With each dish, place a card containing its ingredient list so that people with restrictions or simply strong preferences can choose their dishes. Place cards so that they are clearly visible to people in the buffet lines before they get to each item. Ask caterers to provide these cards and stands, but be prepared to do so yourself.


Conflict with caterers

More often than not, caterers will say they can fulfill your requirements, but when you get the first draft of the menu, you will discover all kinds of problems. You will have to have what feels like a fight with the caterer in order to get food that your attendees can eat, and often have to educate the caterer a great deal on various food restrictions. Don’t chicken out on this front; imagine what it will feel like for your attendees to believe they can be fed at your conference but then discover they can’t actually get enough food to eat.

Limited nutrition for veg*ns

The largest pitfall we ran into with catering over and over was providing nutritious food to vegetarians and vegans. The most typical initial dish that our caterers offered was along the lines of a green salad or grilled vegetables; sometimes tasty, but lacking in variety and more importantly, lacking in calories and specifically high-quality protein.

There should be a good balance of protein, carbohydrates, and fat offered for everyone, including vegetarians and vegans. For every dietary requirement in your list, insist on a balanced distribution of protein, carbohydrates, and fat. We often gave caterers an explicit guideline that the vegan and vegetarian options must include 30% of their calories from protein. If you aren’t yourself vegan or vegetarian, calculate the calories and the source of those calories and compare them with the non-veg*n options to get a sense of whether your attendees will be hungry after they eat the proposed meal. For the most common dietary requirements (for AdaCamp, this was vegetarianism) provide two or more choices for every element of a meal.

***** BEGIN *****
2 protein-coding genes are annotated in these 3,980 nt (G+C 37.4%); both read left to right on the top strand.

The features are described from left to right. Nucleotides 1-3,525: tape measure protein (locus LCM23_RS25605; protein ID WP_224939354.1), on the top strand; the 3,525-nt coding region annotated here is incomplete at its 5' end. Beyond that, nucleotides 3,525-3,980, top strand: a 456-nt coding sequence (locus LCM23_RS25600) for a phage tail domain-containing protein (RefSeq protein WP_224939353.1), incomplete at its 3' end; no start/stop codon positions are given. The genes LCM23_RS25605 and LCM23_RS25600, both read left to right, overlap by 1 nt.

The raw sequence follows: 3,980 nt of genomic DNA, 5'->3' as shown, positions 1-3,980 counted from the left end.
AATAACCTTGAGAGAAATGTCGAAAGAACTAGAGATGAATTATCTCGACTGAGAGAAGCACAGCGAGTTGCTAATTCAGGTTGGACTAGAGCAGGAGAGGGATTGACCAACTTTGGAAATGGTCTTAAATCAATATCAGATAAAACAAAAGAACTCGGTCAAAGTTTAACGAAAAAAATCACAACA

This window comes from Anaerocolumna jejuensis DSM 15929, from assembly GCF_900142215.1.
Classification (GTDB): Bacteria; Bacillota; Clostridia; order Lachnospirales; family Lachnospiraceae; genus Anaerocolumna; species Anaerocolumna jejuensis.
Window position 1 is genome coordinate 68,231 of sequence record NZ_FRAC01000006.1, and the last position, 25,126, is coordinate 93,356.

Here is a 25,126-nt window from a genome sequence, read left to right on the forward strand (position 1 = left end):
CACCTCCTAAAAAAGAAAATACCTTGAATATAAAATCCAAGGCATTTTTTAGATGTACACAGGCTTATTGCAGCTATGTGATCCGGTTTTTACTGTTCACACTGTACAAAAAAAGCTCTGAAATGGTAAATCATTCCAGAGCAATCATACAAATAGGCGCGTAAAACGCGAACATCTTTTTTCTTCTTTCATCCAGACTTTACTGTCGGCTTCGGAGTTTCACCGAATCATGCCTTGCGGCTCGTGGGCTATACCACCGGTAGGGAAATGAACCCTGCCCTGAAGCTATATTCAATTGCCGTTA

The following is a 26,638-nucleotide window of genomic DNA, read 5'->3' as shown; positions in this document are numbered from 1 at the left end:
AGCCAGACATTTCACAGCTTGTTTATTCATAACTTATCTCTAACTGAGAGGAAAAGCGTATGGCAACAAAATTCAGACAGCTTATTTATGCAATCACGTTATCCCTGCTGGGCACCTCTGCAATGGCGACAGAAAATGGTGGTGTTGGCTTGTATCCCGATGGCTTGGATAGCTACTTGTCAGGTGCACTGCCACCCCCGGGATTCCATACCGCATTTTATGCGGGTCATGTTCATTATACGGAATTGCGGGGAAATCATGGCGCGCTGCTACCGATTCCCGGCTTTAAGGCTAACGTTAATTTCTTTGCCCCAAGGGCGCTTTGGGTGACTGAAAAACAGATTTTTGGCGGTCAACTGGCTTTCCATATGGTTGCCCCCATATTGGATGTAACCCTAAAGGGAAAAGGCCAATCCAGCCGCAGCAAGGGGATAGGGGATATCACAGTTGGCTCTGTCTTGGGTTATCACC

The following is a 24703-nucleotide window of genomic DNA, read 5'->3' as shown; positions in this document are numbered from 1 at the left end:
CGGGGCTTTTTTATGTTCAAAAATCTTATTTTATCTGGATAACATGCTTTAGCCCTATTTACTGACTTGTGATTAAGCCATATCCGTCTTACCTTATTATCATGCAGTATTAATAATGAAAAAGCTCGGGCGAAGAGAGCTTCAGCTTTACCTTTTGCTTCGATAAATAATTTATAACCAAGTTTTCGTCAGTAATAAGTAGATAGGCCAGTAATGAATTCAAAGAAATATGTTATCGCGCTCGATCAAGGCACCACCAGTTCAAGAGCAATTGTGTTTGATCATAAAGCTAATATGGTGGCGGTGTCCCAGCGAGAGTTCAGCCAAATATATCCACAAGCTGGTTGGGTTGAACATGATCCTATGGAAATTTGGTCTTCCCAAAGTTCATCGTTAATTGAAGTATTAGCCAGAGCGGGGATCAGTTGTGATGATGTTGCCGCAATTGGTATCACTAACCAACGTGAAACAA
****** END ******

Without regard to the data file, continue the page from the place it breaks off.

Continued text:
Some nutritious vegan protein options you could ask for include:

  • tofu
  • nuts (including nut butters)
  • beans
  • lentils
  • chickpeas

These can be part of salads or salad bars and can also be part of dips and spreads. A popular, filling, cheap, vegan, and gluten-free snack at AdaCamp was sliced apples with a variety of nut butters.

Some nutritious ovo-lacto vegetarian options you could ask for include:

  • cheese and other dairy products
  • eggs

Allergies and intolerances

Despite how widespread some allergies and intolerances are, some caterers are not accustomed to designing menus around them. Serving food containing an allergen can in some cases be life-threatening to your attendees.

Common allergens and intolerances:

  • lactose (around 65% of people worldwide are intolerant)
  • nuts (particularly peanuts and tree nuts)
  • egg
  • fish
  • shellfish
  • wheat and gluten-containing products
  • soy

Many other allergies are possible.

The degree to which people with allergies and intolerances need to avoid food with that ingredient varies. Strategies for designing and checking menus include:

  • have an event free of that ingredient: ask that not only is it not included in catering menus but that attendees do not bring any food containing it
  • do not include that ingredient in any food you offer
  • provide several options that are free of that ingredient, and clearly label any food that contains it
  • provide a separate meal to the attendee with the allergy or intolerance prepared by a caterer who can work with their needs
  • provide a food allowance to that attendee to compensate them for not being able to eat your catered food (not preferred)

If the attendee’s response on your registration form is not clear on the degree to which they need to avoid that ingredient, ask them which of those options would make them safer.

When providing foods that are free of an allergen, not only should you check ingredient lists, but ask the caterers about the potential for cross-contamination: is the ingredient in question used in their kitchen at all and if so do they take steps to prevent cross-contamination?